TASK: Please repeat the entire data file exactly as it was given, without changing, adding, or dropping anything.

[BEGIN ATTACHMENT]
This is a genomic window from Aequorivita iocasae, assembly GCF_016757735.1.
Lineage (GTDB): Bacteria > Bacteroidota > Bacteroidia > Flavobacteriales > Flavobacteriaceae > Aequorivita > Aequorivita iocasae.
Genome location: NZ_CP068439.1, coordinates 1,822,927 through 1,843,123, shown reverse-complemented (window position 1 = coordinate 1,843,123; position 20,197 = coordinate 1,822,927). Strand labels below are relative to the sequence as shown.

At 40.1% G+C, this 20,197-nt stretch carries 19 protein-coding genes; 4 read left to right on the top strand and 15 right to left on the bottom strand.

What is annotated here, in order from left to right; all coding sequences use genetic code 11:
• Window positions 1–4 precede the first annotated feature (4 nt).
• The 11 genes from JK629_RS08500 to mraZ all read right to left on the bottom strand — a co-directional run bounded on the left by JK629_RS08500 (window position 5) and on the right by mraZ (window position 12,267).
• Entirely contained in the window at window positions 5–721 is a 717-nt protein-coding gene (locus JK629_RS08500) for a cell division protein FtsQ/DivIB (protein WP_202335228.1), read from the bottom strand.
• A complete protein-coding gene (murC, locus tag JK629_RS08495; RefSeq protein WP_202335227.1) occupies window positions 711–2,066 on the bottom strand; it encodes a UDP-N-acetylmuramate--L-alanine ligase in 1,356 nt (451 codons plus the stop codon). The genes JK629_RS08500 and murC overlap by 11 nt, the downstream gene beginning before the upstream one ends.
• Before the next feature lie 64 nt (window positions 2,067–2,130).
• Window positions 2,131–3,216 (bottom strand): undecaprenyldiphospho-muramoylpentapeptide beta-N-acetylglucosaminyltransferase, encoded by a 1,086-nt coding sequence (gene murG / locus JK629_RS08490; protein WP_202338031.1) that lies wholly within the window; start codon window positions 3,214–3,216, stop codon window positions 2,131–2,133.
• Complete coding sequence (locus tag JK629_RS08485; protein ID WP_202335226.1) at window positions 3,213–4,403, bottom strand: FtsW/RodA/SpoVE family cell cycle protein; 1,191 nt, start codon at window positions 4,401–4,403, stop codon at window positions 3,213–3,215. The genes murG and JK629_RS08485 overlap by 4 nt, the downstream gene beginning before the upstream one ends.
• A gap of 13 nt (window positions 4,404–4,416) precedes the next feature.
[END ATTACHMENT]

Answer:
This is a genomic window from Aequorivita iocasae, assembly GCF_016757735.1.
Lineage (GTDB): Bacteria > Bacteroidota > Bacteroidia > Flavobacteriales > Flavobacteriaceae > Aequorivita > Aequorivita iocasae.
Genome location: NZ_CP068439.1, coordinates 1,822,927 through 1,843,123, shown reverse-complemented (window position 1 = coordinate 1,843,123; position 20,197 = coordinate 1,822,927). Strand labels below are relative to the sequence as shown.

At 40.1% G+C, this 20,197-nt stretch carries 19 protein-coding genes; 4 read left to right on the top strand and 15 right to left on the bottom strand.

What is annotated here, in order from left to right; all coding sequences use genetic code 11:
• Window positions 1–4 precede the first annotated feature (4 nt).
• The 11 genes from JK629_RS08500 to mraZ all read right to left on the bottom strand — a co-directional run bounded on the left by JK629_RS08500 (window position 5) and on the right by mraZ (window position 12,267).
• Entirely contained in the window at window positions 5–721 is a 717-nt protein-coding gene (locus JK629_RS08500) for a cell division protein FtsQ/DivIB (protein WP_202335228.1), read from the bottom strand.
• A complete protein-coding gene (murC, locus tag JK629_RS08495; RefSeq protein WP_202335227.1) occupies window positions 711–2,066 on the bottom strand; it encodes a UDP-N-acetylmuramate--L-alanine ligase in 1,356 nt (451 codons plus the stop codon). The genes JK629_RS08500 and murC overlap by 11 nt, the downstream gene beginning before the upstream one ends.
• Before the next feature lie 64 nt (window positions 2,067–2,130).
• Window positions 2,131–3,216 (bottom strand): undecaprenyldiphospho-muramoylpentapeptide beta-N-acetylglucosaminyltransferase, encoded by a 1,086-nt coding sequence (gene murG / locus JK629_RS08490; protein WP_202338031.1) that lies wholly within the window; start codon window positions 3,214–3,216, stop codon window positions 2,131–2,133.
• Complete coding sequence (locus tag JK629_RS08485; protein ID WP_202335226.1) at window positions 3,213–4,403, bottom strand: FtsW/RodA/SpoVE family cell cycle protein; 1,191 nt, start codon at window positions 4,401–4,403, stop codon at window positions 3,213–3,215. The genes murG and JK629_RS08485 overlap by 4 nt, the downstream gene beginning before the upstream one ends.
• A gap of 13 nt (window positions 4,404–4,416) precedes the next feature.